Fujiko Shiraga, c. 1950s. Photo: Osaka City Museum of Modern Art.


FUJIKO SHIRAGA was an innovative and independent mind. Active as an artist for only about a decade, she was better known during her lifetime as the wife of Kazuo Shiraga. However, in retrospect, Fujiko’s creativity strikes us with its refreshing radicalism and intense engagement with matter.

Born Fujiko Uemura in 1928, she married Kazuo Shiraga (1924–2008) in 1948. In 1952, Kazuo founded the avant-garde group Zero Society with Saburō Murakami and Akira Kanayama, around when Fujiko started taking interest in creating artwork herself. In 1955, Fujiko and the four members of Zero Society—Kazuo, Murakami, Kanayama, and Atsuko Tanaka—joined the Gutai Art Association and became core members of this now-legendary avant-garde group, known for its leader Jirō Yoshihara’s decree, “Create what has never been done before!”

Fujiko responded to this challenge with radical clarity, staging simple interventions with physical objects. For instance, for the 1955 “Experimental Outdoor Exhibition of Modern Art to Challenge the Midsummer Sun,” she took a thirteen-foot-long plank of wood, painted it white, cut it in half, and called it White Board. Installed on the ground in a tilted manner, this Minimalist object indifferently revealed its long, winding cut.

Her works from the latter half of the 1950s are marked by nuanced simplicity and blunt materiality. Her washi (rice-paper) hanging pieces, which received minimal manual interventions, challenge our perception, while her canvases—covered not only in pigment but also wax, broken glass, and torn paper—overwhelm us with her bold experimentalism. She even used fire to bring diverse texture to the painting’s surface. In contrast to Kazuo’s variegated foot paintings (his favorite color was crimson lake), Fujiko preferred to keep her palette a white-based monochrome.

Fujiko Shiraga, White Board, 1955, painted wood. Photo: Osaka City Museum of Modern Art.


In 1961, she quit artmaking altogether to devote her time to assisting Kazuo’s signature style, foot painting. This may appear typical for women of her generation, who would readily put their husbands’ careers before their own. However, Fujiko was no mere assistant. As Kazuo himself openly admitted, he could not execute his foot painting alone. Indeed, they painted together, with Fujiko always preparing oil paints and advising Kazuo on colors. She even determined whether or not he would need more action on a given painting. In other words, Fujiko was not so much an assistant as an artistic partner.

Ever humble and modest, Fujiko never gave an official interview during her lifetime. However, when I conducted an oral history interview about Kazuo with Mizuho Katō, a Gutai scholar, in 2007, we managed to have Fujiko join the conversation toward the end. Asked by Katō what her favorite work was, she responded, “Well, I like the simplest kind I made by tearing washi. I like them more than those I made later with some other things added on. It was like I had one straight road in the very beginning. I like it very much.” I prodded her to explain her inspiration to use washi, her signature material. She recalled:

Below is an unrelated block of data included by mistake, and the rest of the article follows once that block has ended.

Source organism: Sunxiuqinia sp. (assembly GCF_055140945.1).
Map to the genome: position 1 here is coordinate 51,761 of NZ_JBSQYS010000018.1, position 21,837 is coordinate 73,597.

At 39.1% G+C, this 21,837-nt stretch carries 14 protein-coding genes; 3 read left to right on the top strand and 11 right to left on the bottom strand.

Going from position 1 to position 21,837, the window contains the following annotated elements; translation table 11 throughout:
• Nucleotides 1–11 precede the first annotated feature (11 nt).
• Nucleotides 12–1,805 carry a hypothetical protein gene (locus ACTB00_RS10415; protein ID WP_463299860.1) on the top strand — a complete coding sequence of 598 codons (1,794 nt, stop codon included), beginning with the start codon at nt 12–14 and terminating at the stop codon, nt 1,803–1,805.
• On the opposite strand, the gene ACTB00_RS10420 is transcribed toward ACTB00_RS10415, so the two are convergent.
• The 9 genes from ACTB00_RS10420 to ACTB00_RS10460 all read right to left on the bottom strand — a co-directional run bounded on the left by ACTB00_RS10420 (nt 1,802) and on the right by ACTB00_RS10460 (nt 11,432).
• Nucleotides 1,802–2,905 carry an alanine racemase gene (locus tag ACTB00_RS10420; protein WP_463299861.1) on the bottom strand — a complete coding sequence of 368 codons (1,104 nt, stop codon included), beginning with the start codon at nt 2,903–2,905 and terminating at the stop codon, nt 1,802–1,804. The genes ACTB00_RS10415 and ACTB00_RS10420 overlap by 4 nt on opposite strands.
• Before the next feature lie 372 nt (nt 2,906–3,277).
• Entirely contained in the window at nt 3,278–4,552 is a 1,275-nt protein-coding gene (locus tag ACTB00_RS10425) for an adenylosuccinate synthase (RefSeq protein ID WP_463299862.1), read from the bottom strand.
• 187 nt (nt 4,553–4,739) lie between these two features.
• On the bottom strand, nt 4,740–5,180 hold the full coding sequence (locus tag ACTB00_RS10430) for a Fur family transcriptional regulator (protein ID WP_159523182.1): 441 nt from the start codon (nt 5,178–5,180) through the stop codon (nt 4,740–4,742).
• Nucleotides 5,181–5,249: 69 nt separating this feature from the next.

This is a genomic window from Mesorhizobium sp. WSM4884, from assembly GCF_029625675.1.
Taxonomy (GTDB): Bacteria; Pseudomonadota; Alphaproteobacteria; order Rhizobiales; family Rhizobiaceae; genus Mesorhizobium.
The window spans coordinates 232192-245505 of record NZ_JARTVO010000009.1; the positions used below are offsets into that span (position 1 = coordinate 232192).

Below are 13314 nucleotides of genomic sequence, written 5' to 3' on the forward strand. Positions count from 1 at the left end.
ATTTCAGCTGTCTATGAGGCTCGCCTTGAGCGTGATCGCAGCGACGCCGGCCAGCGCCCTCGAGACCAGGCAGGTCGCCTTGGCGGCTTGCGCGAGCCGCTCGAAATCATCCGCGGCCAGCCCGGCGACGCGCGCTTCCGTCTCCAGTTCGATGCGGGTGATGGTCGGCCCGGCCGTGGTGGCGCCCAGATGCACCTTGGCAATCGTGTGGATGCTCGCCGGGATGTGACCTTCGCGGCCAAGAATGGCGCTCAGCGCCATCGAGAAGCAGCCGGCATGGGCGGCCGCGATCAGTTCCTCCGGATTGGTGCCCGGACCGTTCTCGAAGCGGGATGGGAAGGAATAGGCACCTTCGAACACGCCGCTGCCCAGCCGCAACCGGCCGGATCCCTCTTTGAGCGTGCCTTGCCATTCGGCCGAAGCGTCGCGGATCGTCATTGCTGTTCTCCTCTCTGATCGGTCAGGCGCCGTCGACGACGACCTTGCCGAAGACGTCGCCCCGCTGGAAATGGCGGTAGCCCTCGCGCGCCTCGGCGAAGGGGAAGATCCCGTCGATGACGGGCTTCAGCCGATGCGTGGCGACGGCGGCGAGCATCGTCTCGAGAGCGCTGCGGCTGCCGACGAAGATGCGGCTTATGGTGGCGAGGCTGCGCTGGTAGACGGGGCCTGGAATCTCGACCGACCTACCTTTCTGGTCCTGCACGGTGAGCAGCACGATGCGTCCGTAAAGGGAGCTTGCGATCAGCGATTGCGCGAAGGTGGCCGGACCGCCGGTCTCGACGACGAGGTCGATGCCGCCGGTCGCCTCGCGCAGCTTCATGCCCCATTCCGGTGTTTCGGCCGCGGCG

To begin with, I loved washi, that materiality, that texture. It’s white, but not pure white. With a shade of beige, it’s never pure white. This appealed to me. Its texture differs from crisp Western paper, too. Washi is soft. If you want, you can easily tear it.

Fujiko Shiraga, untitled, c. 1955, japanese paper, 54 x 28". Photo: © The Estate of Fujiko Shiraga; Courtesy of Fergus McCaffrey, New York / St. Barth.


Speaking of another of her signature materials, glass, she frankly admitted, while laughing: “I love dangerous things, too.” (That’s why she also loved fire.) Yet, she was “very sorry” about creating a dangerous environment with broken glass for her husband, who painted with bare feet during the time they shared studio space. She said, “That was thoughtless of me.” She was also very candid about why she quit Gutai:

First of all, I thought I might become a hindrance to him. You cannot make art without complete absorption. So I said to myself, “I shouldn’t be doing this.” I was not that strong, either. I just wanted my husband to pursue the road of painting with no distraction.

Despite Fujiko’s modesty, I sensed from this short conversation her pride in what she once created. Although she’s less known than other female Gutai members, such as Atsuko Tanaka and Tsuruko Yamazaki, the situation is changing, and rightly so. Her work was included in the Solomon R. Guggenheim Museum’s epoch-making exhibition “Gutai: Splendid Playground” in 2013 in New York, and Fergus McCaffrey held “Kazuo and Fujiko Shiraga” this past spring also in New York, the first exhibition devoted to the couple. Showing fifteen works by Fujiko, including ones that were discovered in Kazuo’s studio after his death, the latter exhibition offered a good starting point to understand her talent and bring her the recognition she deserves.

But would she care? Perhaps not, because she was content with her decisions, including the decision to give up her art in order to support Kazuo’s. That was her way of being an artist. Her final words in our interview were telling: “I just liked to go my way, straight on, straight all the way to the sky. I want to keep doing that until I die.” Humble but strong willed, Fujiko lived her own life to the fullest.

Hiroko Ikegami is an associate professor at Kobe University, Japan, where she specializes in post-1945 art and global modernism.

For more details on Fujiko’s interview, please see the “Oral History Interview with Shiraga Kazuo,” conducted in Japanese by Katō Mizuho and Ikegami Hiroko, September 6, 2007, Oral History of Japanese Art, at oralarthistory.org.